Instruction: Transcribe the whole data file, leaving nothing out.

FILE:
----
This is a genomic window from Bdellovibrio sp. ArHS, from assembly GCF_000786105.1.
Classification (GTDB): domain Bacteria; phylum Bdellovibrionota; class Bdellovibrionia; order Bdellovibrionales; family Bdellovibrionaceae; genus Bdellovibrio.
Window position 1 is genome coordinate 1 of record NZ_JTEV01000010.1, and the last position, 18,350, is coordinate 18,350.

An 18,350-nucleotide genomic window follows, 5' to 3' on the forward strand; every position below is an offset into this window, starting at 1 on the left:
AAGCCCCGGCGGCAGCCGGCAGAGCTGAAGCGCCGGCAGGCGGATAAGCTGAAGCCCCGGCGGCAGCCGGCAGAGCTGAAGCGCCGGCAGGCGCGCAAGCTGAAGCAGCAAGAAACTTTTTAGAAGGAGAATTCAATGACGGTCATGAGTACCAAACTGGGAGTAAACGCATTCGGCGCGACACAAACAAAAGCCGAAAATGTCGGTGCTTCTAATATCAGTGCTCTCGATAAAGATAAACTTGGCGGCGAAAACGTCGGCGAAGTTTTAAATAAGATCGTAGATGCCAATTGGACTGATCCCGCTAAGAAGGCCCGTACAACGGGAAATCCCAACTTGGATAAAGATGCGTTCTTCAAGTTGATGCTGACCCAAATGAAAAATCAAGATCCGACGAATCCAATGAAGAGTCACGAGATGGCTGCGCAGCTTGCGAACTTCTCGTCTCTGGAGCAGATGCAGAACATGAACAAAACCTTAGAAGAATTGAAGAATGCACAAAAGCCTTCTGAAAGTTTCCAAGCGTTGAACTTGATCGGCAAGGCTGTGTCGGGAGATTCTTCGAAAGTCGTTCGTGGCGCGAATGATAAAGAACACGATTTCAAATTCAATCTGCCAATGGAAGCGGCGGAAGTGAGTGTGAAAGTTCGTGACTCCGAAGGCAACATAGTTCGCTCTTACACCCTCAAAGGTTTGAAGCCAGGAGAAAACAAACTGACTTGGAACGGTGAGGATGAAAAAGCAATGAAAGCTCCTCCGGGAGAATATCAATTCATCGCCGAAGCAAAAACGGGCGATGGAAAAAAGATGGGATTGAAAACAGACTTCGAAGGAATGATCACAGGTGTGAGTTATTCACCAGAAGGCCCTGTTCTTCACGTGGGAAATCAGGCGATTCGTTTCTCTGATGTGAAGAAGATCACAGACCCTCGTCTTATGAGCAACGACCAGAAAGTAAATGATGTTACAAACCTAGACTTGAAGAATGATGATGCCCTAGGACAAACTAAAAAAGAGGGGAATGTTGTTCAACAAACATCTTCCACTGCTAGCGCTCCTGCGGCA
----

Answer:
This is a genomic window from Bdellovibrio sp. ArHS, from assembly GCF_000786105.1.
Classification (GTDB): domain Bacteria; phylum Bdellovibrionota; class Bdellovibrionia; order Bdellovibrionales; family Bdellovibrionaceae; genus Bdellovibrio.
Window position 1 is genome coordinate 1 of record NZ_JTEV01000010.1, and the last position, 18,350, is coordinate 18,350.

An 18,350-nucleotide genomic window follows, 5' to 3' on the forward strand; every position below is an offset into this window, starting at 1 on the left:
AAGCCCCGGCGGCAGCCGGCAGAGCTGAAGCGCCGGCAGGCGGATAAGCTGAAGCCCCGGCGGCAGCCGGCAGAGCTGAAGCGCCGGCAGGCGCGCAAGCTGAAGCAGCAAGAAACTTTTTAGAAGGAGAATTCAATGACGGTCATGAGTACCAAACTGGGAGTAAACGCATTCGGCGCGACACAAACAAAAGCCGAAAATGTCGGTGCTTCTAATATCAGTGCTCTCGATAAAGATAAACTTGGCGGCGAAAACGTCGGCGAAGTTTTAAATAAGATCGTAGATGCCAATTGGACTGATCCCGCTAAGAAGGCCCGTACAACGGGAAATCCCAACTTGGATAAAGATGCGTTCTTCAAGTTGATGCTGACCCAAATGAAAAATCAAGATCCGACGAATCCAATGAAGAGTCACGAGATGGCTGCGCAGCTTGCGAACTTCTCGTCTCTGGAGCAGATGCAGAACATGAACAAAACCTTAGAAGAATTGAAGAATGCACAAAAGCCTTCTGAAAGTTTCCAAGCGTTGAACTTGATCGGCAAGGCTGTGTCGGGAGATTCTTCGAAAGTCGTTCGTGGCGCGAATGATAAAGAACACGATTTCAAATTCAATCTGCCAATGGAAGCGGCGGAAGTGAGTGTGAAAGTTCGTGACTCCGAAGGCAACATAGTTCGCTCTTACACCCTCAAAGGTTTGAAGCCAGGAGAAAACAAACTGACTTGGAACGGTGAGGATGAAAAAGCAATGAAAGCTCCTCCGGGAGAATATCAATTCATCGCCGAAGCAAAAACGGGCGATGGAAAAAAGATGGGATTGAAAACAGACTTCGAAGGAATGATCACAGGTGTGAGTTATTCACCAGAAGGCCCTGTTCTTCACGTGGGAAATCAGGCGATTCGTTTCTCTGATGTGAAGAAGATCACAGACCCTCGTCTTATGAGCAACGACCAGAAAGTAAATGATGTTACAAACCTAGACTTGAAGAATGATGATGCCCTAGGACAAACTAAAAAAGAGGGGAATGTTGTTCAACAAACATCTTCCACTGCTAGCGCTCCTGCGGCA